they’re off—bursting forth
like startled deer
tears ahead of the others
faster than wind and wings and lightning
followed five heartbeats later by
next HELYMUS and DIORES
hot on his heels
Soon those weary runners
draw close to the finish
an unlucky Nisus
already so certain of victory he’s
raising his arms
on some blood left over
from bulls slaughtered in sacrifice
sliding through the gore covers
himself in entrails and shit.
But he doesn’t forget his buddy
he sends Salius sprawling
into the thick sand and so
Euryalus flashes home
with everyone roaring
Since the great translation experiments of Modernism (of H.D., Pound, and Zukofsky), and another round of slippery translations in Jack Spicer’s After Lorca, and Robin Blaser’s translations of Nerval’s Les Chimères (about which he argued that he needed to translate the “heat” of the process that led to the poems rather than produce a “word-for-word crib”), it has perhaps become the habit of many mainstream poets to be rather nervous about translation, and especially about the function and timing of taking on translations of so-called “great books,” where the text itself is an over-determined trope for translation. As translation scholar Steven G. Yao argues, rather than taking on the translation of such texts as apprenticeships in poetry, or slipping along for the sheer joy of it, many contemporary mainstream poets wait until late-career to translate so-called “great books,” as if as a gift to their readerships and “a privilege and expression of established reputation.”
Thus it was only four years before he received his Nobel prize that Irish poet Seamus Heaney translated an excerpt from the Aeneid as a kind of exergue to his book Seeing Things—a famous passage of ridiculously over-determined importance to twentieth-century, especially Modernist, poetics: the scene in which the Sibyl at Cumae instructs Aeneas that he will need to obtain the Golden Bough to descend into the underworld if he wants to come back up again. Heaney’s translation makes a few moves of interest but it comes out, I think, subdued, privileged—as if an easy victory lap—and yet still, somehow, nervous:
. . . No one is ever permitted
To go down to earth’s hidden places unless he has first
Plucked this golden-fledged growth out of its tree
And handed it over to fair Proserpina, to whom it belongs
by Decree, her own special gift. And when it is plucked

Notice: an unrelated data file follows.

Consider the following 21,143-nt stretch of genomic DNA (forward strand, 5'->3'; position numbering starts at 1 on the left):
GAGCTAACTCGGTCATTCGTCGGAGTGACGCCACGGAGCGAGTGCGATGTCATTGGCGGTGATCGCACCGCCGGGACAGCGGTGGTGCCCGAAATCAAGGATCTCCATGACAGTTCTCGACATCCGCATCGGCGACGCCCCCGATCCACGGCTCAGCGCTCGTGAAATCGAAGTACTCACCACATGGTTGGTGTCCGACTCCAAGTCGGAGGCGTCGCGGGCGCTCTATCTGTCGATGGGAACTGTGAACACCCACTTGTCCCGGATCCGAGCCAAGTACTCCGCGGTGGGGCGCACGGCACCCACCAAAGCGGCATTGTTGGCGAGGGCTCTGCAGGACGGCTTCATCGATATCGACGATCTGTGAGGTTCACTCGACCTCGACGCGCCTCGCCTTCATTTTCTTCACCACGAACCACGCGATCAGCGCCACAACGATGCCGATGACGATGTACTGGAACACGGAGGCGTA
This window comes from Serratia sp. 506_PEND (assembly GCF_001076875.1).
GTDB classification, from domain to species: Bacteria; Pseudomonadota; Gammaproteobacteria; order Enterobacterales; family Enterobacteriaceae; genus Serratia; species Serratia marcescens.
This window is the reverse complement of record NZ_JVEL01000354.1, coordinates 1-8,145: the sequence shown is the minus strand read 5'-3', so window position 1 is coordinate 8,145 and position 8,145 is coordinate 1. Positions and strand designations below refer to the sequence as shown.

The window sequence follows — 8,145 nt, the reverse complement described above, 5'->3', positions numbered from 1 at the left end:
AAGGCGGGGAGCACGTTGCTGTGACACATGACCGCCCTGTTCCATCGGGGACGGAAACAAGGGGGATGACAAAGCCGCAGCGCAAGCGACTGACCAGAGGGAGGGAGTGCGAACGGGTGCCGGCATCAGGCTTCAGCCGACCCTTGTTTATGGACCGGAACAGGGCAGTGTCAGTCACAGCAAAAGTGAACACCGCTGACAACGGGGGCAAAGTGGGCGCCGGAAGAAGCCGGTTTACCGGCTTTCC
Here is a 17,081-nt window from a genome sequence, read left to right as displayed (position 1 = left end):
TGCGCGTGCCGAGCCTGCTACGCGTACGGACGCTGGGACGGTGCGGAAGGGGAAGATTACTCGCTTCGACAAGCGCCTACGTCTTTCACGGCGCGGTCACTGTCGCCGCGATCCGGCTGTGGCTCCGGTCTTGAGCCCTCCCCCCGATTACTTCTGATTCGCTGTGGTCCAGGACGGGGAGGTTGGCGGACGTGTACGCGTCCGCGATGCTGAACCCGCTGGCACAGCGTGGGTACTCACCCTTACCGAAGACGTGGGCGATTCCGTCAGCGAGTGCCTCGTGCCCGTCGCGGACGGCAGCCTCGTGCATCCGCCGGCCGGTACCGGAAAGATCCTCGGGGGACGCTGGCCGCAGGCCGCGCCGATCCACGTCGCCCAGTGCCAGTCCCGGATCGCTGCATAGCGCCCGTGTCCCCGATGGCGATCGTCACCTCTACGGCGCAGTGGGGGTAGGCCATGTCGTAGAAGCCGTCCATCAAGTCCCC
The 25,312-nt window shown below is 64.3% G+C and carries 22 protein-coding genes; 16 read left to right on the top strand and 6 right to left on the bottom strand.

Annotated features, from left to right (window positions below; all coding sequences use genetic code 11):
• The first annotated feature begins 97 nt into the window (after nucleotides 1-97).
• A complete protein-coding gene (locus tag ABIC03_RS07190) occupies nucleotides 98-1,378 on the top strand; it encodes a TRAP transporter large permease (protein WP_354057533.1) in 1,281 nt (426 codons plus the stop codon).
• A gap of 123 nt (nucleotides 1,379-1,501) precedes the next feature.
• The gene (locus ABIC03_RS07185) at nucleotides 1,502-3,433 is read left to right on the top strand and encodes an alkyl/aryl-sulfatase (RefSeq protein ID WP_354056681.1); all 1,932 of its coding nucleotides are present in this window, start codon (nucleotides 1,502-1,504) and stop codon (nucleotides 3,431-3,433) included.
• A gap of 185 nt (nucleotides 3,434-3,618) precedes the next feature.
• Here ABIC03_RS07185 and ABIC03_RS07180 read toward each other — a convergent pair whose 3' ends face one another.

A second one always grows in its place, golden again,
And the foliage growing on it has the same metal sheen.
Therefore look up and search deep and when you have found it
Take hold of it boldly and duly. If fate has called you,
The bough will come away easily, of its own accord.
Otherwise, no matter how much strength you muster, you never will
Manage to quell it or cut it down with the toughest of blades. (5)
Heaney’s lines here are not undistinguished. At times they are heavily indebted to Old English prosody like the lines of Pound’s first canto, but instead of ringing the alarm that we are about to “set keel to breakers,” this prosody serves as a mark of tradition and authority, troping translation as a wreath of laurels for the book even before we’ve read it. Take, by comparison, Hadbawnik’s translation of the same passage:
But if you’re so hot to cross
the Stygian marsh twice, twice
glimpse dark Hell
and indulge in this crazy scheme
do this first:
go deep into the gloom of the grove
and find the Golden Bough
sacred to Juno—snap off a branch
for lovely Proserpina who demands
If you’re fated to find it
luck will lead you there, otherwise
no strength or sharp blade
will tear it loose Also:
You’ve got a pal who
unbeknownst to you
lies dead and unburied
defiling the whole fleet . . . (177-178)
I’ve included a few extra few lines from Hadbawnik’s translation because Heaney tellingly chooses to cut off his own excerpt before the “Also”—the terrible afterthought that Hadbawnik’s translation drops like a bomb on Aeneas. This chatty vates, as Hadbawnik refers to the Sibyl (177), a word for seer that Virgil reclaimed as a word for poet, delivers not instructions on self-coronation (whether it’s left up to the fates or not), but news, sometimes with chilling indifference.
Hadbawnik’s Aeneid performs a take-down of translation as a privilege, as “great,” or for the “established.” And this is, of course, still only a translation of Books I-VI. Yet, while we might be impatient for the rest of the poem, it is in a way nice to have it serialized like this—to get to read a translation that is still in process, not worked out as a whole cloth. Hadbawnik gives us an Aeneid that is once again disestablished, dislocated from Troy, from Empire, exposed in its embarrassments as having underwritten empire for so long, and that lives again as the site for other struggles.